by Laura Molinari Alonso and Jimena de Garay
The 2016 Olympics have been portrayed as the women’s Games. In fact, 2016 has seen the highest percentage of female competitors in the history of the Games as well as excellent performance of these athletes. Yet, women’s sexual bodies continued to be a recurring in media Olympic coverage. And, unfortunately, this coverage was not framed in terms that value women’s autonomy and pleasures but, as usual, was organized around a logic aimed at filling the expectations of male consumers.
As it is always the case the media focused, quite obsessively, on women’s bodies, as when, for example, it geometrically multiplied the photos of the Afro-American tennis player Venus Williams ass. It is also to be noted that the uniforms of female athletes are always much smaller than male outfits, including when they are competing in the same sport modalities as in volleyball and gymnastics. This differential triggers an interesting reflection. In Rio, there was hot debate about the covered bodies of Egyptian volley players Doaa Elgobashy e Nada Meawad, interpreted as a cultural imposition of patriarchal Islam. Yet no one has questioned whether the tiny shorts and tight clothes of our athletes are, in fact, a ‘choice’ or also an effect of cultural norms.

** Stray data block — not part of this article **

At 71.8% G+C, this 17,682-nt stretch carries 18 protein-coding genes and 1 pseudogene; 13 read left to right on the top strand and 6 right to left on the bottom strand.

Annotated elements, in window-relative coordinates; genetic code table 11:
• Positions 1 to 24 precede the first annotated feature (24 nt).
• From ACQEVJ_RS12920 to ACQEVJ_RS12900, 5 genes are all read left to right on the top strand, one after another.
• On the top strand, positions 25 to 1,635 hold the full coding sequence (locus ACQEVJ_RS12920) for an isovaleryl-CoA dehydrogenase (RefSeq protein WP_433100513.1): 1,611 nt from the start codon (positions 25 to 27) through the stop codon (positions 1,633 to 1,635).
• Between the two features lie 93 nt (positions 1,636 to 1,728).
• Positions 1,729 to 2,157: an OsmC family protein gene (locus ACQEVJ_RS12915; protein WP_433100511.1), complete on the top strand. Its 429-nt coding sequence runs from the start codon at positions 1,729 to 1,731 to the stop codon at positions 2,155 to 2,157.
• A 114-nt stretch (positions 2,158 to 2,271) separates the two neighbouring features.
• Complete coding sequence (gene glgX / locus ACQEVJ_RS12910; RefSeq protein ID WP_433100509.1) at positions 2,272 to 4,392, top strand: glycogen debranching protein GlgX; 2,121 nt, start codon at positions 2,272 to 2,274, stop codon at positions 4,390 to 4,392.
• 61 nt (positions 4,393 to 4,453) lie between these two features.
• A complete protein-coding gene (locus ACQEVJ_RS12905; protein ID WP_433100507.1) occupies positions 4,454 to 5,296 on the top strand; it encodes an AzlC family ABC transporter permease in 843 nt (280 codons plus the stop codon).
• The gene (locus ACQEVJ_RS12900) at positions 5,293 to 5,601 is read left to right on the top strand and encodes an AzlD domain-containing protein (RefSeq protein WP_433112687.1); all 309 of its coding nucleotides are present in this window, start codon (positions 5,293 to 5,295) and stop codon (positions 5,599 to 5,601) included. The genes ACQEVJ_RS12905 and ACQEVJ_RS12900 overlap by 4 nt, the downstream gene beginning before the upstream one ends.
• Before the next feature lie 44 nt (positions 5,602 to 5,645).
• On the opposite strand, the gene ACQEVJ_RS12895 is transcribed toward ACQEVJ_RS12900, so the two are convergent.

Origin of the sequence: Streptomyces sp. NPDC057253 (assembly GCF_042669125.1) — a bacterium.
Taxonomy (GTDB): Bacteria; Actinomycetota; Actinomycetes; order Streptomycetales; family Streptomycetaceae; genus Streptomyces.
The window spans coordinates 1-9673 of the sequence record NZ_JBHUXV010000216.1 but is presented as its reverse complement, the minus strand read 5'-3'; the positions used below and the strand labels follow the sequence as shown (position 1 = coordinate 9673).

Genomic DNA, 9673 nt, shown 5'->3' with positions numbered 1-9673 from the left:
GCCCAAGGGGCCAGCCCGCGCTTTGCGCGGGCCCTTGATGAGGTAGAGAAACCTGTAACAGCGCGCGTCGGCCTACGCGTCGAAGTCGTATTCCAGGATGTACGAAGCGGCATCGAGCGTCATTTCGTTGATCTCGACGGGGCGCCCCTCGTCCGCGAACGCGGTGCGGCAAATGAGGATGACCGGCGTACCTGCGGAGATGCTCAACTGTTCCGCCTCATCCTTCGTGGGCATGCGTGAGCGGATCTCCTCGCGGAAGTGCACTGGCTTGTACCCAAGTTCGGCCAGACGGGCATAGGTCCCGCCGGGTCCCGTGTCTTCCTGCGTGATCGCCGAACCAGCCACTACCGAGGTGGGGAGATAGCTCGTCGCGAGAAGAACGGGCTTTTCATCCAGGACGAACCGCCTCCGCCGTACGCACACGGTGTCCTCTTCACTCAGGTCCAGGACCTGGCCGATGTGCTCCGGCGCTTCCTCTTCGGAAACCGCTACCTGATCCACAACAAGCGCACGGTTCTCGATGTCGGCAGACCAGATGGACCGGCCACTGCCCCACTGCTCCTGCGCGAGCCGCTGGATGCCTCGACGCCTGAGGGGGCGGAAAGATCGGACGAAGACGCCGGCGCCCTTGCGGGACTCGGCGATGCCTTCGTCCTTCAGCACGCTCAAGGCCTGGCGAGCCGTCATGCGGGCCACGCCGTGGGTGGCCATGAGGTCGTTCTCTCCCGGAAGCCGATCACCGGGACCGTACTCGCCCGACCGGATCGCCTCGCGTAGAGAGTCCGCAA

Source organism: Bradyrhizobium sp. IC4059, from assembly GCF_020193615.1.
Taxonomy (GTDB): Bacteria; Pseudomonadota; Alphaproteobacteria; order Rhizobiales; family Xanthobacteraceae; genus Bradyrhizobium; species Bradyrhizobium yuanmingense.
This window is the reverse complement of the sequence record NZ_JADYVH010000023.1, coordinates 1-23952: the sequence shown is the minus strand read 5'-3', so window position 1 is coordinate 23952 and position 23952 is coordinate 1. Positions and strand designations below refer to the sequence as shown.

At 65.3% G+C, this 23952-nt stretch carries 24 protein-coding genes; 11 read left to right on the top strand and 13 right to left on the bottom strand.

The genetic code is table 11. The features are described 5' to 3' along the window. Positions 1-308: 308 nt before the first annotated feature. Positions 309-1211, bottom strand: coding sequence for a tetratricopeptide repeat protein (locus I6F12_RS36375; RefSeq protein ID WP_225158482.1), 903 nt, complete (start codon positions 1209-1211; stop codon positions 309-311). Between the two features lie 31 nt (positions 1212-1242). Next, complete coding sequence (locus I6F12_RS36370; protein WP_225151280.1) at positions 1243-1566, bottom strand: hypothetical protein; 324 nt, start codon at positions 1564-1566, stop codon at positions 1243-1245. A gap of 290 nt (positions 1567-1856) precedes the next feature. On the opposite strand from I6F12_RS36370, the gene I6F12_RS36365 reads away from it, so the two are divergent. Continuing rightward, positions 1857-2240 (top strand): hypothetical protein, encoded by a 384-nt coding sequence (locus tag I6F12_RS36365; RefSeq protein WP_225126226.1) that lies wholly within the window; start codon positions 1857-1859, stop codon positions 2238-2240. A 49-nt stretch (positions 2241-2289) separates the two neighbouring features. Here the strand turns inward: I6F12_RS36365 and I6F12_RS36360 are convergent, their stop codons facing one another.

Another complicated angle of this paradoxical scene can be illustrated by a scandal around the sexual relationship the Brazilian diver Ingrid Oliveira had with a male partner at the Olympic Villa. The episode was thrown into the winds with no respect to her privacy. The international media, in particular, adopted a very moralistic approach to the ‘case’, as exemplified by the Portuguese newspaper “A Bola” headline: “Ingrid: sex marathon drove to the Olympic Games.” This type of editorial treatment makes us ask whether the Games were really about sexual liberation, as propagated by the massive flow of images of tiny shorts and lusty female bodies.
Another unfortunate and sexist episode of media coverage was the comment made by Dan Hicks, from NBC TV, about the victory of Hungarian swimmer Katinka Hosszu. When commenting Katinka’s gold medal and the record she broke in the 400 meters modality, the journalist declared that the this was to be credited her husband and coach, as if the effort made by Katinka did not deserve any appraisal.
On the other hand, the 2016 Games were an important milestone in the long road towards the deconstruction of compulsory female heterosexuality. Spontaneously, a number of female athletes revealed their homosexual relationships publicly. For the first time in history, a lesbian couple competed at the Olympics – the hockey players Kate and Helen Richardson-Walsh. And, judoka Rafaela Silva, who won the first Brazilian gold medal, was a real blast. Rafaela who is black and lives in City of God (the Rio slum that became internationally known for the eponymous film of 2002), has publicly assumed that she is a lesbian right after winning the medal. She emphasized how important her partner was in emotional terms, but also as the manager of her career. Finally the national and global LGBT communities and movements for sexual diversity were delighted when Marjorie Enya, who worked as a volunteer in the Games, asked the Brazilian player of rugby, Isadora Cerullo, to marry her right in front of the cameras.